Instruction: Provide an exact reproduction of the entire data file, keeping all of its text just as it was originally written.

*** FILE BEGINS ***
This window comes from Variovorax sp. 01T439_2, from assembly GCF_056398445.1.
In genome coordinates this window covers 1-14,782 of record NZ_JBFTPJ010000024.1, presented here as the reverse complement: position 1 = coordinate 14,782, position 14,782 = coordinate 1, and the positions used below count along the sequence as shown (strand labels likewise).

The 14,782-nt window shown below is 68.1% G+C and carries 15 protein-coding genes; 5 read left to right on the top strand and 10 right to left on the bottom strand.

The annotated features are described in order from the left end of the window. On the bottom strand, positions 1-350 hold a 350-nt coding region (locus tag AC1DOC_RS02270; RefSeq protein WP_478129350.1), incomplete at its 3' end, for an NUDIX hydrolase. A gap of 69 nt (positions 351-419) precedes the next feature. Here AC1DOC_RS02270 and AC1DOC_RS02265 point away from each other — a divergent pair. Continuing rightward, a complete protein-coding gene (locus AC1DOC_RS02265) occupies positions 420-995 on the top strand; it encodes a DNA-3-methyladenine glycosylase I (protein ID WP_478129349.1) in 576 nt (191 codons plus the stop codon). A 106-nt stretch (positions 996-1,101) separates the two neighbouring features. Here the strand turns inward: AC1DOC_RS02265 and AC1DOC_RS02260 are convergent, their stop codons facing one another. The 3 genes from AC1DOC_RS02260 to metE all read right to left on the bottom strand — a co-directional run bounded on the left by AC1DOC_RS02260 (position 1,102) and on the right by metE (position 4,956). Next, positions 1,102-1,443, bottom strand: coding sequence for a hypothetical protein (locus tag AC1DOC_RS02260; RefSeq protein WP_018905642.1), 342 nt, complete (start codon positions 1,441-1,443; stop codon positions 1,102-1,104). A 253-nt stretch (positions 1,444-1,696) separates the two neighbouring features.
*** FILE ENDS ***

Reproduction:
This window comes from Variovorax sp. 01T439_2, from assembly GCF_056398445.1.
In genome coordinates this window covers 1-14,782 of record NZ_JBFTPJ010000024.1, presented here as the reverse complement: position 1 = coordinate 14,782, position 14,782 = coordinate 1, and the positions used below count along the sequence as shown (strand labels likewise).

The 14,782-nt window shown below is 68.1% G+C and carries 15 protein-coding genes; 5 read left to right on the top strand and 10 right to left on the bottom strand.

The annotated features are described in order from the left end of the window. On the bottom strand, positions 1-350 hold a 350-nt coding region (locus tag AC1DOC_RS02270; RefSeq protein WP_478129350.1), incomplete at its 3' end, for an NUDIX hydrolase. A gap of 69 nt (positions 351-419) precedes the next feature. Here AC1DOC_RS02270 and AC1DOC_RS02265 point away from each other — a divergent pair. Continuing rightward, a complete protein-coding gene (locus AC1DOC_RS02265) occupies positions 420-995 on the top strand; it encodes a DNA-3-methyladenine glycosylase I (protein ID WP_478129349.1) in 576 nt (191 codons plus the stop codon). A 106-nt stretch (positions 996-1,101) separates the two neighbouring features. Here the strand turns inward: AC1DOC_RS02265 and AC1DOC_RS02260 are convergent, their stop codons facing one another. The 3 genes from AC1DOC_RS02260 to metE all read right to left on the bottom strand — a co-directional run bounded on the left by AC1DOC_RS02260 (position 1,102) and on the right by metE (position 4,956). Next, positions 1,102-1,443, bottom strand: coding sequence for a hypothetical protein (locus tag AC1DOC_RS02260; RefSeq protein WP_018905642.1), 342 nt, complete (start codon positions 1,441-1,443; stop codon positions 1,102-1,104). A 253-nt stretch (positions 1,444-1,696) separates the two neighbouring features.